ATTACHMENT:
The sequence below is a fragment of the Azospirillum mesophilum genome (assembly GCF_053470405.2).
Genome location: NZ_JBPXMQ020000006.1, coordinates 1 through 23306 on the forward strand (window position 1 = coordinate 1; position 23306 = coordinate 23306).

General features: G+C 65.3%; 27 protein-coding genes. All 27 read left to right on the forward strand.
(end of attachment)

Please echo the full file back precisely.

The sequence below is a fragment of the Azospirillum mesophilum genome (assembly GCF_053470405.2).
Genome location: NZ_JBPXMQ020000006.1, coordinates 1 through 23306 on the forward strand (window position 1 = coordinate 1; position 23306 = coordinate 23306).

General features: G+C 65.3%; 27 protein-coding genes. All 27 read left to right on the forward strand.